Shepherd’s exhibition in London (May-June 2015) of nine paintings was informed by the German period of modernisation, as well as contemporary crises of environmental regeneration, and a desire that contemporary painting might act as oracle. Consistent with Shepherd’s habitual methodologies, surreal and magical techniques were used to generate imagery, the act of painting was intuitive, motivated at times by a sense of derangement, with a desire that the outcomes might act as clairvoyance, that the future could be seen.
The imagery generated presaged the political and social turmoil that the United Kingdom was to find itself in with the EU referendum called in autumn 2015. The ongoing insights generated from this work ask questions concerning creative foresight, coincidence and intuitive making.
The enquiry was augmented by public gallery discussions between the artist, Dr Gavin Parkinson and gallery director Zavier Ellis, and subsequently by conference presentations and seminars.

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Downstream was a solo exhibition held in London during September-October 2019. The research question explored the divinatory powers of water through the process of painting as actual, metaphorical, symbolic and magical source. Utilising his immediate locality and family as visual material, Shepherd uses methodologies of ritual, trance, enactment and prediction as means of visualisation; the intuitive and unknowing are decision-making tools. The act of painting and the painted are where the intuitive is constructed into the concrete, a process of revelation through the act of making. Although seemingly of a very personal nature the finished outcomes are made as universal cyphers that act upon the audience; wider social; historical; cultural; political readings float to the surface. Through his lines of enquiry, painting becomes a scrying tool akin to water, reflection, surface and depth are synthesised through the mediating act of painting.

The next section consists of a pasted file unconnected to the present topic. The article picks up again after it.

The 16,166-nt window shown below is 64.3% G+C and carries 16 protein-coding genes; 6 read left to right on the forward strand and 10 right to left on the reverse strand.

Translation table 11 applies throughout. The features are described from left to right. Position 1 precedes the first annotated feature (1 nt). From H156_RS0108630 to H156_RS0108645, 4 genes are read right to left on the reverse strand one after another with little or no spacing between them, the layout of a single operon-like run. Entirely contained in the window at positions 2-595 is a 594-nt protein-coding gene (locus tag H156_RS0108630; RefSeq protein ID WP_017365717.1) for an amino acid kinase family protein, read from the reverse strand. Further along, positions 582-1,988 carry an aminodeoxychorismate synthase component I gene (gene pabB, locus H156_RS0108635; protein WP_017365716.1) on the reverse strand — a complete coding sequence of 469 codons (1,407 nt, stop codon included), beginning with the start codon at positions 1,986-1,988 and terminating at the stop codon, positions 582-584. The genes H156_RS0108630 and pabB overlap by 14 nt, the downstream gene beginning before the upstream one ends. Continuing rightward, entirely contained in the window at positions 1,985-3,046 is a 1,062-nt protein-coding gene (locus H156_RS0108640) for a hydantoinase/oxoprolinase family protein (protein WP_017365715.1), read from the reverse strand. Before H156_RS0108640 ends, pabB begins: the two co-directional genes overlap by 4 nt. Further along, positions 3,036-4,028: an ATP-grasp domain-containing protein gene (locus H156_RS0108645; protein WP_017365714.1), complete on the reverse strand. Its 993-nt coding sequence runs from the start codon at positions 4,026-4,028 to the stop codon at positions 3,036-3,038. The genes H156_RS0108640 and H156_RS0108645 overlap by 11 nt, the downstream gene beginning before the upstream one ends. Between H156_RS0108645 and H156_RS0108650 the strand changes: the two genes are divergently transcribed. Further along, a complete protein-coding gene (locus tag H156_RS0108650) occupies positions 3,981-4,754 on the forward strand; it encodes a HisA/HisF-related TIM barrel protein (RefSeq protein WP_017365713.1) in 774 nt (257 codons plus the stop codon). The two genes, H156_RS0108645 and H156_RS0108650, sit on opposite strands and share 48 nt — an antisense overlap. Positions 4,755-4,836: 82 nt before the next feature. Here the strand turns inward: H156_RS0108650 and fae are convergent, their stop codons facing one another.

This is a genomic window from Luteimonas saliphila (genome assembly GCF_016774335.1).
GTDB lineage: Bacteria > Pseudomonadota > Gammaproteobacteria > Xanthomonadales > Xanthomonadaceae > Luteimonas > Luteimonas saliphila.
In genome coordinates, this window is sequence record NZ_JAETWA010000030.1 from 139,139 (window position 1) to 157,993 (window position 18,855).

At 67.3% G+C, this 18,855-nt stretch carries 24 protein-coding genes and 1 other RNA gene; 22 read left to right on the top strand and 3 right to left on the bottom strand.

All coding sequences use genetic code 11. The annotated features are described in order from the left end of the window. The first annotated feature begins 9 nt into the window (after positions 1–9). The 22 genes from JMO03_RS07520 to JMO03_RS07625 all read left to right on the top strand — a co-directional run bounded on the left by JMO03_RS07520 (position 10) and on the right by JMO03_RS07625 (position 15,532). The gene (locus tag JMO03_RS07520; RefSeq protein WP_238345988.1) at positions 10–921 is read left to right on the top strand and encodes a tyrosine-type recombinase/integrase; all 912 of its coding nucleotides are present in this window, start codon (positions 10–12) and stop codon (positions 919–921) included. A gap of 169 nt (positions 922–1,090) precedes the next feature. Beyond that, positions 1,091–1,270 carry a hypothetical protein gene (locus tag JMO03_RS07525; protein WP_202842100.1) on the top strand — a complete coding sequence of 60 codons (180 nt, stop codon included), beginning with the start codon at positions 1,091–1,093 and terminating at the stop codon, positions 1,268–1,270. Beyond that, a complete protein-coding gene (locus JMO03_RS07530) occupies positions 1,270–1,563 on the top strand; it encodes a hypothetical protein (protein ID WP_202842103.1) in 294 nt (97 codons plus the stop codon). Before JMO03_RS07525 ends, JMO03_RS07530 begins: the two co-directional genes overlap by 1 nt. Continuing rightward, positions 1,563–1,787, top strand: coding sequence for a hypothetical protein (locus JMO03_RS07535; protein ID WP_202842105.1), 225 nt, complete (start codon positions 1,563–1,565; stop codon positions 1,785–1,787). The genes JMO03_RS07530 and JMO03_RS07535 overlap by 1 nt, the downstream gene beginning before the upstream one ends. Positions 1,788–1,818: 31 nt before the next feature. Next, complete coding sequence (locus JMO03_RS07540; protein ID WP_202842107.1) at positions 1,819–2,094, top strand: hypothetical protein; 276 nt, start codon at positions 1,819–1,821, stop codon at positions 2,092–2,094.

The exhibition was accompanied by a publication with written contributions by Professor Gavin Parkinson, Tim Russell and a commissioned poem by Miranda Peake. A public discussion between Parkinson and Shepherd on insights garnered in the creation of Downstream took place at the gallery during Frieze week London, drawing an international audience. Ongoing insights into the methodologies and context of the research were questioned through meetings and discussion with publication contributors, resulting in a joint conference paper at Painting Now at the Royal Academy, London (June 2018) and book chapter Dominic Shepherd and Richard Waring, ‘Head, Heart, Hand: Painting in a Post-Digital World’. Painting Now’, which was linked to the Black Mirror Research Network, of which Shepherd is a founding member.

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Old England was a two-part exhibition of 19 pieces with differing works created by Shepherd for Charlie Smith London at NY Volta, a major international art fair specialising in solo projects and Charlie Smith London, a gallery with international reach.